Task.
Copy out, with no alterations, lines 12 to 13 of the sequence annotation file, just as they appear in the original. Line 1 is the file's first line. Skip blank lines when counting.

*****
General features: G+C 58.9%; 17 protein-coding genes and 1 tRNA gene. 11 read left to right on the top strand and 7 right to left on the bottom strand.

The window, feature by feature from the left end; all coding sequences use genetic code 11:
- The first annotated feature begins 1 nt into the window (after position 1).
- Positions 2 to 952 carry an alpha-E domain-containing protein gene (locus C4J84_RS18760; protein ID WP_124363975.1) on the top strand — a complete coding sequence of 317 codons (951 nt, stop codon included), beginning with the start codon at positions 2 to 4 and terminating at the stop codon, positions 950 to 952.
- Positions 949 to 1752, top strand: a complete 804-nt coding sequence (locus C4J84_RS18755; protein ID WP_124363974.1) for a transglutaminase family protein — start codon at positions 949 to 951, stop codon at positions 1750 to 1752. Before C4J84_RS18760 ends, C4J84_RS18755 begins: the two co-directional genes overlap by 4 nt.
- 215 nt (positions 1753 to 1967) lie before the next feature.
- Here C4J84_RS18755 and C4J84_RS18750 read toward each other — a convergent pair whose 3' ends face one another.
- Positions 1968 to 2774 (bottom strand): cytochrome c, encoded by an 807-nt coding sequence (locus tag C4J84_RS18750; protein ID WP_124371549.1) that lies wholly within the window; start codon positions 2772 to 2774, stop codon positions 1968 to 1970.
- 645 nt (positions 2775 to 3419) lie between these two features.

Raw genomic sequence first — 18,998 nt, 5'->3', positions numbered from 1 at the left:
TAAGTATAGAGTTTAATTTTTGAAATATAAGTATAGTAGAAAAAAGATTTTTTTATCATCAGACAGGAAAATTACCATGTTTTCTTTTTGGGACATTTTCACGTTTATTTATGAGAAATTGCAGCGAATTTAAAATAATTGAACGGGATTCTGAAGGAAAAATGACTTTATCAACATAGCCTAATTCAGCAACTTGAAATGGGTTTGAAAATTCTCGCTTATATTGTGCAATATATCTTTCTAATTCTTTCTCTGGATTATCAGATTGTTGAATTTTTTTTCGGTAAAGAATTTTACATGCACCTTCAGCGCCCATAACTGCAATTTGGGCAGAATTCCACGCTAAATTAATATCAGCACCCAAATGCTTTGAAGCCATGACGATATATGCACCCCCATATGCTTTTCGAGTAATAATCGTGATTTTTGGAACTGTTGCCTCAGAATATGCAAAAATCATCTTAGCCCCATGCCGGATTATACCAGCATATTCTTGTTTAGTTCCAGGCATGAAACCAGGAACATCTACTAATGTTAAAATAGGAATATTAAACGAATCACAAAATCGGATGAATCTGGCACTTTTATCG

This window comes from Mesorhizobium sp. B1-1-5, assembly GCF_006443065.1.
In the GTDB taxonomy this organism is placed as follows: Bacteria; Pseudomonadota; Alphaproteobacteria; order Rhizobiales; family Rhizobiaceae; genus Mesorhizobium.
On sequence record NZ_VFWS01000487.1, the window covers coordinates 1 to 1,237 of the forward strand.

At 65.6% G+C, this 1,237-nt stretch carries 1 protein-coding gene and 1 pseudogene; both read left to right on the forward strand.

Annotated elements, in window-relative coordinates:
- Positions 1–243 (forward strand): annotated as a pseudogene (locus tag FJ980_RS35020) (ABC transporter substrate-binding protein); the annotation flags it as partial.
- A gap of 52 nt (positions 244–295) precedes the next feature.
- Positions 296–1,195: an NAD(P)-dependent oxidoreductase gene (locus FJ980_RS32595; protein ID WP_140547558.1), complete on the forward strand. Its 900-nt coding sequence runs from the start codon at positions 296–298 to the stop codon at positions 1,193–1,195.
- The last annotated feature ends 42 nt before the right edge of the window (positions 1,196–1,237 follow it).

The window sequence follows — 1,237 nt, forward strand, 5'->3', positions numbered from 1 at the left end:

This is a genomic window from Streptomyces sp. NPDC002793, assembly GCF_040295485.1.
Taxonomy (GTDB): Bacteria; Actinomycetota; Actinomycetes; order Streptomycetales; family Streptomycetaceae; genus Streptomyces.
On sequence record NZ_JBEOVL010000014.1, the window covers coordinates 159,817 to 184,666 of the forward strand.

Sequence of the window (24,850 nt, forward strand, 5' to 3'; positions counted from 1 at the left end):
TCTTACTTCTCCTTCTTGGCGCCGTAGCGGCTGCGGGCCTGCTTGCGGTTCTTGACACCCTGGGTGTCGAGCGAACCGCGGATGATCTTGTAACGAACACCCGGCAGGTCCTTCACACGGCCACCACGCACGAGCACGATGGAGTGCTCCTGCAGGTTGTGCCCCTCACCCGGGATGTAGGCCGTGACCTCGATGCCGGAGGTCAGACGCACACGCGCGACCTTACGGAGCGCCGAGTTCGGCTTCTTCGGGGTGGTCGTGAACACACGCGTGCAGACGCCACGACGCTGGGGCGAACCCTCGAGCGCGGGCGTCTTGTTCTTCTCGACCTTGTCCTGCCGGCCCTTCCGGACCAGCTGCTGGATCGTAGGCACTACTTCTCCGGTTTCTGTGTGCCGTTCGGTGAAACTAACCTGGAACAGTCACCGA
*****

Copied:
This window comes from Mesorhizobium sp. B1-1-5, assembly GCF_006443065.1.
In the GTDB taxonomy this organism is placed as follows: Bacteria; Pseudomonadota; Alphaproteobacteria; order Rhizobiales; family Rhizobiaceae; genus Mesorhizobium.